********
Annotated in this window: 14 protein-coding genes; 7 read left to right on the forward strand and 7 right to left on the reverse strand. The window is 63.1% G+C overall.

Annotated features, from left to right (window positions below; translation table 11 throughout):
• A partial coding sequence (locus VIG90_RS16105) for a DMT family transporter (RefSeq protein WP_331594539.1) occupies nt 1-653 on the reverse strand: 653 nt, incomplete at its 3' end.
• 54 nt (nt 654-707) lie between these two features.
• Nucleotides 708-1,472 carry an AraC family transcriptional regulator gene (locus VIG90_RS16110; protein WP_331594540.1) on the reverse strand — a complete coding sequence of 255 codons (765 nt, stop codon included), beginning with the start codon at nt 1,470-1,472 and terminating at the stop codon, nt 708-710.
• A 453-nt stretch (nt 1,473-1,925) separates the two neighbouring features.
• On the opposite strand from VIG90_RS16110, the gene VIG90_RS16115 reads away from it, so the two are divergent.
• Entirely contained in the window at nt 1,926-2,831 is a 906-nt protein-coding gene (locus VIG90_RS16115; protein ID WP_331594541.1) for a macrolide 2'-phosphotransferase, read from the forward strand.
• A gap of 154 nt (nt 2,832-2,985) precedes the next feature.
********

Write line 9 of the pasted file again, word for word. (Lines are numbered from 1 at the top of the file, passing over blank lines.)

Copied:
• A gap of 154 nt (nt 2,832-2,985) precedes the next feature.